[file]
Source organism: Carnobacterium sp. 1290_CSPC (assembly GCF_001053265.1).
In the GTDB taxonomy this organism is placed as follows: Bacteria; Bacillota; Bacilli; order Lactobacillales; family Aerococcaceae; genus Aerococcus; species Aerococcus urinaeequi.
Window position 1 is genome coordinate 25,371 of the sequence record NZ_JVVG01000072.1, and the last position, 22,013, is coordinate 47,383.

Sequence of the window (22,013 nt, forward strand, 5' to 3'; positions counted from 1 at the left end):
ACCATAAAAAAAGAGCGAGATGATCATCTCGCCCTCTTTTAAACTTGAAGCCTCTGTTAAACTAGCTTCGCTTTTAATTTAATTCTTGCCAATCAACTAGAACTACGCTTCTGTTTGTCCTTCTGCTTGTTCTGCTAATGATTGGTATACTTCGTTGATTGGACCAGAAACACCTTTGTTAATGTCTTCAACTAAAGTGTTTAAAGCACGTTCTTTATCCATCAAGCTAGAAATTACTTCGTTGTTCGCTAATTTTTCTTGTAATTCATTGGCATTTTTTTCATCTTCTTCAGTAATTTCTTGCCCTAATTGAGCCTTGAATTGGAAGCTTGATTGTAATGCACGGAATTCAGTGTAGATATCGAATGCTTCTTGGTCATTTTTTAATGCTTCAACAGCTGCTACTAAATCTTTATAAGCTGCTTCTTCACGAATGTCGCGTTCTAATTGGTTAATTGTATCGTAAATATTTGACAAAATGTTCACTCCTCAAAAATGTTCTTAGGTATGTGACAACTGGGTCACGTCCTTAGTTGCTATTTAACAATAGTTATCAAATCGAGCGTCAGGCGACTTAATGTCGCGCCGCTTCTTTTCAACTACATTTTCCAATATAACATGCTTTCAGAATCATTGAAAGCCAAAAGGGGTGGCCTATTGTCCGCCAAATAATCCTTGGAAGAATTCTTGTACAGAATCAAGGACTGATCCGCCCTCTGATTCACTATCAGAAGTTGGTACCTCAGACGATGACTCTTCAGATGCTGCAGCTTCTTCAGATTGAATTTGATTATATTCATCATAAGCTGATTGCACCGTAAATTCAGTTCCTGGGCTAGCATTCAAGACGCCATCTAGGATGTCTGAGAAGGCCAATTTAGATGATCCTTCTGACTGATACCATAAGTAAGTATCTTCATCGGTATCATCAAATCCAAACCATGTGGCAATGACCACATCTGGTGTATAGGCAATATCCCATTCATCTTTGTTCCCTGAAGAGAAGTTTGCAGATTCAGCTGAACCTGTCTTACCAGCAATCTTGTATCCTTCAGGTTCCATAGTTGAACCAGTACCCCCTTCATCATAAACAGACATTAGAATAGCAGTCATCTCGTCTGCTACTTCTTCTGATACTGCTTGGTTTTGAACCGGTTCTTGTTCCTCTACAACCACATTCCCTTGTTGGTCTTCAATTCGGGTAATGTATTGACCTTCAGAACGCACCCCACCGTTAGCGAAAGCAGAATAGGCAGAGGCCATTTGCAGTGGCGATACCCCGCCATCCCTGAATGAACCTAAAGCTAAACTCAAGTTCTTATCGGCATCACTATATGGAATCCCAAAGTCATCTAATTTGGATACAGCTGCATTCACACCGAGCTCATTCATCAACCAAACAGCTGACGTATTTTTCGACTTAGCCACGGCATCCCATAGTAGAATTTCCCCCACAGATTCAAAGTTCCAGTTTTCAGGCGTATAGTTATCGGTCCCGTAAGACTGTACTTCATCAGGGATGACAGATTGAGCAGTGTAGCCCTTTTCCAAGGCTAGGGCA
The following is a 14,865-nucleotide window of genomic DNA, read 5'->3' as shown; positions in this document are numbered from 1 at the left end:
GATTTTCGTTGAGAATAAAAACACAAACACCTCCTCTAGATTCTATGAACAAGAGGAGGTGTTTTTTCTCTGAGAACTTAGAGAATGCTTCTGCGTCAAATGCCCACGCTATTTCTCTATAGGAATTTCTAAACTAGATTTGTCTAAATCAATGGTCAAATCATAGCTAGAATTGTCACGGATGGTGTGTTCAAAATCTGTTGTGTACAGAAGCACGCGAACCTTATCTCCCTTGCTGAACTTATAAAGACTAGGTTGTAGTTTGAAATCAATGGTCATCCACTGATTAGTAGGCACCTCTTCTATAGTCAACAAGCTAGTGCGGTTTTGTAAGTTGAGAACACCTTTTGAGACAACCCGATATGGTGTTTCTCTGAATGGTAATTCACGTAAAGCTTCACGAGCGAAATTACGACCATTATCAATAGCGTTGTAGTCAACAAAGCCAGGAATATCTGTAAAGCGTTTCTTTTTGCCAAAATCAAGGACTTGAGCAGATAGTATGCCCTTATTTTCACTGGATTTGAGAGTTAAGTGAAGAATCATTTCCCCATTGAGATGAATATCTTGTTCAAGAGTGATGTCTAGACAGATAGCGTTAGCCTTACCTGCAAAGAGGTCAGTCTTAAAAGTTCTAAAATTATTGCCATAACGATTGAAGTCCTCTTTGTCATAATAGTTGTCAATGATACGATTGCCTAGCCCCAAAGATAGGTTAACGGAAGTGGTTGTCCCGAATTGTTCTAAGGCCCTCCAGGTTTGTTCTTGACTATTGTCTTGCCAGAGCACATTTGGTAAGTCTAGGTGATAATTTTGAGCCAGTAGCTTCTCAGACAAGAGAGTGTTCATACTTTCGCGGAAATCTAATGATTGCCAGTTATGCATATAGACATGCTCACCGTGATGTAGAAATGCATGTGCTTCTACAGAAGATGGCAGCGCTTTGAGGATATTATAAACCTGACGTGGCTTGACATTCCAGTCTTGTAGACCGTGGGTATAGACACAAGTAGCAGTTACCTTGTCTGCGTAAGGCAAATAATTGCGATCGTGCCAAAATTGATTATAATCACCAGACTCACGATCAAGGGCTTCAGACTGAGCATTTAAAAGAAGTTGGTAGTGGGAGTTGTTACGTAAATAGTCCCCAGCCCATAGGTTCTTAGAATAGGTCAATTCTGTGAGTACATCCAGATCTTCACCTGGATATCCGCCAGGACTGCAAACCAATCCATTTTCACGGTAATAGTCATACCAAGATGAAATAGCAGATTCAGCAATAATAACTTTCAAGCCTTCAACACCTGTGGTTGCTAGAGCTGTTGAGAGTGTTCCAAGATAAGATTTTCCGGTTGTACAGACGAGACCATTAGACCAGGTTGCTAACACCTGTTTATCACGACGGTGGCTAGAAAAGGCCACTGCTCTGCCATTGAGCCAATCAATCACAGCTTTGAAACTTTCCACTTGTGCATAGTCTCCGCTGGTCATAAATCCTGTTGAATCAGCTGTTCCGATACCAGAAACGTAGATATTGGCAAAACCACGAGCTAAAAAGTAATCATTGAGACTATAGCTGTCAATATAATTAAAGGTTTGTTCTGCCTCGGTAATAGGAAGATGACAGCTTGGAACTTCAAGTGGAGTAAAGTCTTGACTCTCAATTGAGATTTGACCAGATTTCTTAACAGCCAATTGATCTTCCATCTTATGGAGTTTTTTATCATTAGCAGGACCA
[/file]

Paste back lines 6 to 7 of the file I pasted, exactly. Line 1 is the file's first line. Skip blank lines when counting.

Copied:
The following is a 14,865-nucleotide window of genomic DNA, read 5'->3' as shown; positions in this document are numbered from 1 at the left end:
GATTTTCGTTGAGAATAAAAACACAAACACCTCCTCTAGATTCTATGAACAAGAGGAGGTGTTTTTTCTCTGAGAACTTAGAGAATGCTTCTGCGTCAAATGCCCACGCTATTTCTCTATAGGAATTTCTAAACTAGATTTGTCTAAATCAATGGTCAAATCATAGCTAGAATTGTCACGGATGGTGTGTTCAAAATCTGTTGTGTACAGAAGCACGCGAACCTTATCTCCCTTGCTGAACTTATAAAGACTAGGTTGTAGTTTGAAATCAATGGTCATCCACTGATTAGTAGGCACCTCTTCTATAGTCAACAAGCTAGTGCGGTTTTGTAAGTTGAGAACACCTTTTGAGACAACCCGATATGGTGTTTCTCTGAATGGTAATTCACGTAAAGCTTCACGAGCGAAATTACGACCATTATCAATAGCGTTGTAGTCAACAAAGCCAGGAATATCTGTAAAGCGTTTCTTTTTGCCAAAATCAAGGACTTGAGCAGATAGTATGCCCTTATTTTCACTGGATTTGAGAGTTAAGTGAAGAATCATTTCCCCATTGAGATGAATATCTTGTTCAAGAGTGATGTCTAGACAGATAGCGTTAGCCTTACCTGCAAAGAGGTCAGTCTTAAAAGTTCTAAAATTATTGCCATAACGATTGAAGTCCTCTTTGTCATAATAGTTGTCAATGATACGATTGCCTAGCCCCAAAGATAGGTTAACGGAAGTGGTTGTCCCGAATTGTTCTAAGGCCCTCCAGGTTTGTTCTTGACTATTGTCTTGCCAGAGCACATTTGGTAAGTCTAGGTGATAATTTTGAGCCAGTAGCTTCTCAGACAAGAGAGTGTTCATACTTTCGCGGAAATCTAATGATTGCCAGTTATGCATATAGACATGCTCACCGTGATGTAGAAATGCATGTGCTTCTACAGAAGATGGCAGCGCTTTGAGGATATTATAAACCTGACGTGGCTTGACATTCCAGTCTTGTAGACCGTGGGTATAGACACAAGTAGCAGTTACCTTGTCTGCGTAAGGCAAATAATTGCGATCGTGCCAAAATTGATTATAATCACCAGACTCACGATCAAGGGCTTCAGACTGAGCATTTAAAAGAAGTTGGTAGTGGGAGTTGTTACGTAAATAGTCCCCAGCCCATAGGTTCTTAGAATAGGTCAATTCTGTGAGTACATCCAGATCTTCACCTGGATATCCGCCAGGACTGCAAACCAATCCATTTTCACGGTAATAGTCATACCAAGATGAAATAGCAGATTCAGCAATAATAACTTTCAAGCCTTCAACACCTGTGGTTGCTAGAGCTGTTGAGAGTGTTCCAAGATAAGATTTTCCGGTTGTACAGACGAGACCATTAGACCAGGTTGCTAACACCTGTTTATCACGACGGTGGCTAGAAAAGGCCACTGCTCTGCCATTGAGCCAATCAATCACAGCTTTGAAACTTTCCACTTGTGCATAGTCTCCGCTGGTCATAAATCCTGTTGAATCAGCTGTTCCGATACCAGAAACGTAGATATTGGCAAAACCACGAGCTAAAAAGTAATCATTGAGACTATAGCTGTCAATATAATTAAAGGTTTGTTCTGCCTCGGTAATAGGAAGATGACAGCTTGGAACTTCAAGTGGAGTAAAGTCTTGACTCTCAATTGAGATTTGACCAGATTTCTTAACAGCCAATTGATCTTCCATCTTATGGAGTTTTTTATCATTAGCAGGACCA